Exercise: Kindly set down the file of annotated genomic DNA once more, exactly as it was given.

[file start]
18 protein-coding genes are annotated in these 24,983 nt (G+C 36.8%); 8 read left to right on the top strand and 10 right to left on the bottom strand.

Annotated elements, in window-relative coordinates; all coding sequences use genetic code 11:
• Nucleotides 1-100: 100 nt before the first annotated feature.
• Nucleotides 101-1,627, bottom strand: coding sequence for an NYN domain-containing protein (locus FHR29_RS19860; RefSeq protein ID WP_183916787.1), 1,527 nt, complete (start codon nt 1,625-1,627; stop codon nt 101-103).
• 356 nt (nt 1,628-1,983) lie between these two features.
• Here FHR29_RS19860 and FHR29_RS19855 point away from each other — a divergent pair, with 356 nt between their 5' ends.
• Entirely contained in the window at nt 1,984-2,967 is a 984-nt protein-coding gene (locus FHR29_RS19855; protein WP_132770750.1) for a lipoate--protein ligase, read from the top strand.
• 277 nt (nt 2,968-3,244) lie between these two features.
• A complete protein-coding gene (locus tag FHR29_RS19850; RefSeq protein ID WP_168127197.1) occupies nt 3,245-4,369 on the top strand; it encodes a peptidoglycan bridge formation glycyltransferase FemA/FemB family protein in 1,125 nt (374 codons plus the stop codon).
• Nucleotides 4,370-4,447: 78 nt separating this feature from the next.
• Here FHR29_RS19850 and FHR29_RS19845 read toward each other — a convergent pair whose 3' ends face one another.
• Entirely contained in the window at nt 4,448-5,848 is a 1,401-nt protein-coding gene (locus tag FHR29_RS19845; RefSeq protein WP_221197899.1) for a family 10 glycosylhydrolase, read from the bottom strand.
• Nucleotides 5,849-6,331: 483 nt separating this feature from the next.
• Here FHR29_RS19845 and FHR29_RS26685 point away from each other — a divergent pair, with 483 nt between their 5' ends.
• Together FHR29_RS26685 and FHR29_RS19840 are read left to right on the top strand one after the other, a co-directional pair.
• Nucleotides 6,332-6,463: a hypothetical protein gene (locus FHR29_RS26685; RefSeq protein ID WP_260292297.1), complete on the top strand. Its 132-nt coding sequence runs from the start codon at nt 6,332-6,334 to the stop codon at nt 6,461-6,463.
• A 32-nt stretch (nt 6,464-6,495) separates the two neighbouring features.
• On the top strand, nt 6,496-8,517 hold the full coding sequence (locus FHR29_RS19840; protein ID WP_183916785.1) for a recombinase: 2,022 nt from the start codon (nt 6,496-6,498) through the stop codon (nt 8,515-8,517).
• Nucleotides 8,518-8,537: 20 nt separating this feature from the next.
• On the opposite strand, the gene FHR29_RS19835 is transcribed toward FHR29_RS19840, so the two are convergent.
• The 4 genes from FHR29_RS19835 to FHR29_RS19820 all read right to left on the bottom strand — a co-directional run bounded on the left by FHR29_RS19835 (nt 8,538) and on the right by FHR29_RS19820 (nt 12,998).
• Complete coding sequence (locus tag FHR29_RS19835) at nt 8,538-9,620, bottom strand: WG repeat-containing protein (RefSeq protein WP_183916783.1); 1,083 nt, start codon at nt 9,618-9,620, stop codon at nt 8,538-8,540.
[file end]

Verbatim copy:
18 protein-coding genes are annotated in these 24,983 nt (G+C 36.8%); 8 read left to right on the top strand and 10 right to left on the bottom strand.

Annotated elements, in window-relative coordinates; all coding sequences use genetic code 11:
• Nucleotides 1-100: 100 nt before the first annotated feature.
• Nucleotides 101-1,627, bottom strand: coding sequence for an NYN domain-containing protein (locus FHR29_RS19860; RefSeq protein ID WP_183916787.1), 1,527 nt, complete (start codon nt 1,625-1,627; stop codon nt 101-103).
• 356 nt (nt 1,628-1,983) lie between these two features.
• Here FHR29_RS19860 and FHR29_RS19855 point away from each other — a divergent pair, with 356 nt between their 5' ends.
• Entirely contained in the window at nt 1,984-2,967 is a 984-nt protein-coding gene (locus FHR29_RS19855; protein WP_132770750.1) for a lipoate--protein ligase, read from the top strand.
• 277 nt (nt 2,968-3,244) lie between these two features.
• A complete protein-coding gene (locus tag FHR29_RS19850; RefSeq protein ID WP_168127197.1) occupies nt 3,245-4,369 on the top strand; it encodes a peptidoglycan bridge formation glycyltransferase FemA/FemB family protein in 1,125 nt (374 codons plus the stop codon).
• Nucleotides 4,370-4,447: 78 nt separating this feature from the next.
• Here FHR29_RS19850 and FHR29_RS19845 read toward each other — a convergent pair whose 3' ends face one another.
• Entirely contained in the window at nt 4,448-5,848 is a 1,401-nt protein-coding gene (locus tag FHR29_RS19845; RefSeq protein WP_221197899.1) for a family 10 glycosylhydrolase, read from the bottom strand.
• Nucleotides 5,849-6,331: 483 nt separating this feature from the next.
• Here FHR29_RS19845 and FHR29_RS26685 point away from each other — a divergent pair, with 483 nt between their 5' ends.
• Together FHR29_RS26685 and FHR29_RS19840 are read left to right on the top strand one after the other, a co-directional pair.
• Nucleotides 6,332-6,463: a hypothetical protein gene (locus FHR29_RS26685; RefSeq protein ID WP_260292297.1), complete on the top strand. Its 132-nt coding sequence runs from the start codon at nt 6,332-6,334 to the stop codon at nt 6,461-6,463.
• A 32-nt stretch (nt 6,464-6,495) separates the two neighbouring features.
• On the top strand, nt 6,496-8,517 hold the full coding sequence (locus FHR29_RS19840; protein ID WP_183916785.1) for a recombinase: 2,022 nt from the start codon (nt 6,496-6,498) through the stop codon (nt 8,515-8,517).
• Nucleotides 8,518-8,537: 20 nt separating this feature from the next.
• On the opposite strand, the gene FHR29_RS19835 is transcribed toward FHR29_RS19840, so the two are convergent.
• The 4 genes from FHR29_RS19835 to FHR29_RS19820 all read right to left on the bottom strand — a co-directional run bounded on the left by FHR29_RS19835 (nt 8,538) and on the right by FHR29_RS19820 (nt 12,998).
• Complete coding sequence (locus tag FHR29_RS19835) at nt 8,538-9,620, bottom strand: WG repeat-containing protein (RefSeq protein WP_183916783.1); 1,083 nt, start codon at nt 9,618-9,620, stop codon at nt 8,538-8,540.